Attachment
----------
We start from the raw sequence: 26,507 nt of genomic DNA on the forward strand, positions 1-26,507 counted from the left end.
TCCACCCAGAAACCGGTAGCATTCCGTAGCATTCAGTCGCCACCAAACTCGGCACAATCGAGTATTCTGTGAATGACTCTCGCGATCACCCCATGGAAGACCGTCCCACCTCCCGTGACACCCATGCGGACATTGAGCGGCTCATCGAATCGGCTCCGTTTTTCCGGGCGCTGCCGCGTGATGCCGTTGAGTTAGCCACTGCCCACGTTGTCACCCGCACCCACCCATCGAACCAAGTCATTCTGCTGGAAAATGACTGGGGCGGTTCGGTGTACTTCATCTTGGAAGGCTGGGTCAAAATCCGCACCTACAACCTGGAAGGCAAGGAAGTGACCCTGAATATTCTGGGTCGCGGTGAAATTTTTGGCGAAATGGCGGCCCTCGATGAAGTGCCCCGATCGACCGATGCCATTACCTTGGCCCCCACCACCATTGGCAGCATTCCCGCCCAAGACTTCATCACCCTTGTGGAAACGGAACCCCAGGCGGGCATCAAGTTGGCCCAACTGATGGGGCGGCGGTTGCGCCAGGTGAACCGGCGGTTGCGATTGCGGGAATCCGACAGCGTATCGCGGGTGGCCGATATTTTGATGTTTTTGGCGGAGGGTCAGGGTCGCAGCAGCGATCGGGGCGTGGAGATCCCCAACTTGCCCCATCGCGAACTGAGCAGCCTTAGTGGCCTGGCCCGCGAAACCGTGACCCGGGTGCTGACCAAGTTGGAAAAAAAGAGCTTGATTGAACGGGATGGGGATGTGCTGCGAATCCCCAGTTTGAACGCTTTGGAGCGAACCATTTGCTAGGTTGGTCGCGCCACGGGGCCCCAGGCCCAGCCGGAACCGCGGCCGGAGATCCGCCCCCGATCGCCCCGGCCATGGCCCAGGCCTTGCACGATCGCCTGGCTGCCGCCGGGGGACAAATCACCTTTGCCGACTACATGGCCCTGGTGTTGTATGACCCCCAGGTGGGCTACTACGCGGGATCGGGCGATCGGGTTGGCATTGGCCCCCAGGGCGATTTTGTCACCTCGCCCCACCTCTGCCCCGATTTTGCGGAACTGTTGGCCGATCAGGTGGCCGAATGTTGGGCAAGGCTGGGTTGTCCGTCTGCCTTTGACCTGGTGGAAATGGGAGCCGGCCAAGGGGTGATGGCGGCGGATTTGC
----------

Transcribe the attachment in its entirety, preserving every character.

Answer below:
We start from the raw sequence: 26,507 nt of genomic DNA on the forward strand, positions 1-26,507 counted from the left end.
TCCACCCAGAAACCGGTAGCATTCCGTAGCATTCAGTCGCCACCAAACTCGGCACAATCGAGTATTCTGTGAATGACTCTCGCGATCACCCCATGGAAGACCGTCCCACCTCCCGTGACACCCATGCGGACATTGAGCGGCTCATCGAATCGGCTCCGTTTTTCCGGGCGCTGCCGCGTGATGCCGTTGAGTTAGCCACTGCCCACGTTGTCACCCGCACCCACCCATCGAACCAAGTCATTCTGCTGGAAAATGACTGGGGCGGTTCGGTGTACTTCATCTTGGAAGGCTGGGTCAAAATCCGCACCTACAACCTGGAAGGCAAGGAAGTGACCCTGAATATTCTGGGTCGCGGTGAAATTTTTGGCGAAATGGCGGCCCTCGATGAAGTGCCCCGATCGACCGATGCCATTACCTTGGCCCCCACCACCATTGGCAGCATTCCCGCCCAAGACTTCATCACCCTTGTGGAAACGGAACCCCAGGCGGGCATCAAGTTGGCCCAACTGATGGGGCGGCGGTTGCGCCAGGTGAACCGGCGGTTGCGATTGCGGGAATCCGACAGCGTATCGCGGGTGGCCGATATTTTGATGTTTTTGGCGGAGGGTCAGGGTCGCAGCAGCGATCGGGGCGTGGAGATCCCCAACTTGCCCCATCGCGAACTGAGCAGCCTTAGTGGCCTGGCCCGCGAAACCGTGACCCGGGTGCTGACCAAGTTGGAAAAAAAGAGCTTGATTGAACGGGATGGGGATGTGCTGCGAATCCCCAGTTTGAACGCTTTGGAGCGAACCATTTGCTAGGTTGGTCGCGCCACGGGGCCCCAGGCCCAGCCGGAACCGCGGCCGGAGATCCGCCCCCGATCGCCCCGGCCATGGCCCAGGCCTTGCACGATCGCCTGGCTGCCGCCGGGGGACAAATCACCTTTGCCGACTACATGGCCCTGGTGTTGTATGACCCCCAGGTGGGCTACTACGCGGGATCGGGCGATCGGGTTGGCATTGGCCCCCAGGGCGATTTTGTCACCTCGCCCCACCTCTGCCCCGATTTTGCGGAACTGTTGGCCGATCAGGTGGCCGAATGTTGGGCAAGGCTGGGTTGTCCGTCTGCCTTTGACCTGGTGGAAATGGGAGCCGGCCAAGGGGTGATGGCGGCGGATTTGC